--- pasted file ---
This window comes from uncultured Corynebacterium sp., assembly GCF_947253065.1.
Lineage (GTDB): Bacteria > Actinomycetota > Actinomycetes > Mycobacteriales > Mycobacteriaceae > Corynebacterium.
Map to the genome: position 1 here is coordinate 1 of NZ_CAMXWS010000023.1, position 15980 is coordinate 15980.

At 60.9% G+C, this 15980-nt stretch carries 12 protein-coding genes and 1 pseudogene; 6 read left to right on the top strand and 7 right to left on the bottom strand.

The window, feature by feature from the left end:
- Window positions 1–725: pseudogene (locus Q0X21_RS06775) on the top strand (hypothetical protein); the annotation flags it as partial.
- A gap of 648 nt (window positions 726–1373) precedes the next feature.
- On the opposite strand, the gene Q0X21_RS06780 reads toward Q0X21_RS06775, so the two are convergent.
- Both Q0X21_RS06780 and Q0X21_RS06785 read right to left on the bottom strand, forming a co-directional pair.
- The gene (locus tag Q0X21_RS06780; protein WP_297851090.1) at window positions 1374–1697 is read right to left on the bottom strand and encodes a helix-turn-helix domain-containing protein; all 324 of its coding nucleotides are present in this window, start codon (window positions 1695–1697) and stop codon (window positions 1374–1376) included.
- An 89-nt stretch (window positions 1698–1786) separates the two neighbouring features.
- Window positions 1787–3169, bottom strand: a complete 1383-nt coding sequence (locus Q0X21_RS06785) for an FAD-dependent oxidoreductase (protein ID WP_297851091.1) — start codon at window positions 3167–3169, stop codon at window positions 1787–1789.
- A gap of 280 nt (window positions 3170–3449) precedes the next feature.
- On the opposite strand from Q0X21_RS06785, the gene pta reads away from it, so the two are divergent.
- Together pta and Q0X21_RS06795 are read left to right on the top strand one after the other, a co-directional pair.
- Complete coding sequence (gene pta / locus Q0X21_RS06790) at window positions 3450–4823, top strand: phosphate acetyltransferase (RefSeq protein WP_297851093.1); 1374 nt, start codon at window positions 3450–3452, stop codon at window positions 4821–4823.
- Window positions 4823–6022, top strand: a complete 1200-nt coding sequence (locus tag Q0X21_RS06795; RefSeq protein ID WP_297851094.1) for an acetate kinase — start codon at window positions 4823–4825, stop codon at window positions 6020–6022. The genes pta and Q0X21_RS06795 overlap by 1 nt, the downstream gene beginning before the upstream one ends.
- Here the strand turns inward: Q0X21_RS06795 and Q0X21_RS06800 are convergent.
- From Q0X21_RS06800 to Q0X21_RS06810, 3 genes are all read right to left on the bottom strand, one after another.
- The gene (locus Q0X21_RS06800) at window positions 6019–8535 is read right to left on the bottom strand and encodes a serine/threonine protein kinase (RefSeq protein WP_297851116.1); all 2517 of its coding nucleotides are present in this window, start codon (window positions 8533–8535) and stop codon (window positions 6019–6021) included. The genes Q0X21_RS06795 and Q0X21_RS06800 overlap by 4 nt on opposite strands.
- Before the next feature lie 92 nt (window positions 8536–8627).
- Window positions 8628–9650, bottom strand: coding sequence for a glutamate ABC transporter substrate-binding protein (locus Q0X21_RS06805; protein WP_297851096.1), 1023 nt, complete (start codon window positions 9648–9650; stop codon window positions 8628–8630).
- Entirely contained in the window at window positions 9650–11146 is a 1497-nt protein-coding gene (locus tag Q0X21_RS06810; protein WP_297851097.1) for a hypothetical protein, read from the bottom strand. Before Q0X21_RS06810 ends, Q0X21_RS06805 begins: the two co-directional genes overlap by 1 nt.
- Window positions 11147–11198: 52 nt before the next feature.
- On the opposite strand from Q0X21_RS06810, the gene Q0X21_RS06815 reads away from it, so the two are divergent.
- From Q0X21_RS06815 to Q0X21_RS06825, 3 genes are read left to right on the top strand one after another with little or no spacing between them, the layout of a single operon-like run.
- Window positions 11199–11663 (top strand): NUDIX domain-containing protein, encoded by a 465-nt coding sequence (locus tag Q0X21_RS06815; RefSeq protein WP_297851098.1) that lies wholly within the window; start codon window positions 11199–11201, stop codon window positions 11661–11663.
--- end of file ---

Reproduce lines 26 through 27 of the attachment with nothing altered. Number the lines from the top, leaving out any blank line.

- From Q0X21_RS06815 to Q0X21_RS06825, 3 genes are read left to right on the top strand one after another with little or no spacing between them, the layout of a single operon-like run.
- Window positions 11199–11663 (top strand): NUDIX domain-containing protein, encoded by a 465-nt coding sequence (locus tag Q0X21_RS06815; RefSeq protein WP_297851098.1) that lies wholly within the window; start codon window positions 11199–11201, stop codon window positions 11661–11663.